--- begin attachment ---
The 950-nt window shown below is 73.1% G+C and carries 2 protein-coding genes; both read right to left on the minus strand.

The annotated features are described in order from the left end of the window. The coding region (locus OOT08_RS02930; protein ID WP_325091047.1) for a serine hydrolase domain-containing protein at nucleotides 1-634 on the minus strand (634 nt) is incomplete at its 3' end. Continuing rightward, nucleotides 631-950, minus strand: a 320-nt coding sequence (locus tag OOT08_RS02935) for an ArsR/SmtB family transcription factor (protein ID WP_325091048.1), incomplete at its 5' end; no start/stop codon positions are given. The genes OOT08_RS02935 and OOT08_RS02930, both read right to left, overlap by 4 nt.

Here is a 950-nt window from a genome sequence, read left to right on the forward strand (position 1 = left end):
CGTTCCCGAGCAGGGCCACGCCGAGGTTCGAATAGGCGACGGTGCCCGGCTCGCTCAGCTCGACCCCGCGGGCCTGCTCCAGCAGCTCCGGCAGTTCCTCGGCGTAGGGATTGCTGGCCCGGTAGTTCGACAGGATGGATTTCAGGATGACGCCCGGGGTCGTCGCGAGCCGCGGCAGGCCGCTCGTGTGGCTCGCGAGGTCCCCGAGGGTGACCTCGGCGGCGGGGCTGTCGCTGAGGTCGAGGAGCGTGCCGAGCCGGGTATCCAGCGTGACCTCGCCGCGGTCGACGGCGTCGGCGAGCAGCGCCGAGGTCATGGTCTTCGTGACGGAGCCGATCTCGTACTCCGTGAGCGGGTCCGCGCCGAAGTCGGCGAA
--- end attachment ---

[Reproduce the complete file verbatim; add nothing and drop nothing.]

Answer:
The 950-nt window shown below is 73.1% G+C and carries 2 protein-coding genes; both read right to left on the minus strand.

The annotated features are described in order from the left end of the window. The coding region (locus OOT08_RS02930; protein ID WP_325091047.1) for a serine hydrolase domain-containing protein at nucleotides 1-634 on the minus strand (634 nt) is incomplete at its 3' end. Continuing rightward, nucleotides 631-950, minus strand: a 320-nt coding sequence (locus tag OOT08_RS02935) for an ArsR/SmtB family transcription factor (protein ID WP_325091048.1), incomplete at its 5' end; no start/stop codon positions are given. The genes OOT08_RS02935 and OOT08_RS02930, both read right to left, overlap by 4 nt.

Here is a 950-nt window from a genome sequence, read left to right on the forward strand (position 1 = left end):
CGTTCCCGAGCAGGGCCACGCCGAGGTTCGAATAGGCGACGGTGCCCGGCTCGCTCAGCTCGACCCCGCGGGCCTGCTCCAGCAGCTCCGGCAGTTCCTCGGCGTAGGGATTGCTGGCCCGGTAGTTCGACAGGATGGATTTCAGGATGACGCCCGGGGTCGTCGCGAGCCGCGGCAGGCCGCTCGTGTGGCTCGCGAGGTCCCCGAGGGTGACCTCGGCGGCGGGGCTGTCGCTGAGGTCGAGGAGCGTGCCGAGCCGGGTATCCAGCGTGACCTCGCCGCGGTCGACGGCGTCGGCGAGCAGCGCCGAGGTCATGGTCTTCGTGACGGAGCCGATCTCGTACTCCGTGAGCGGGTCCGCGCCGAAGTCGGCGAA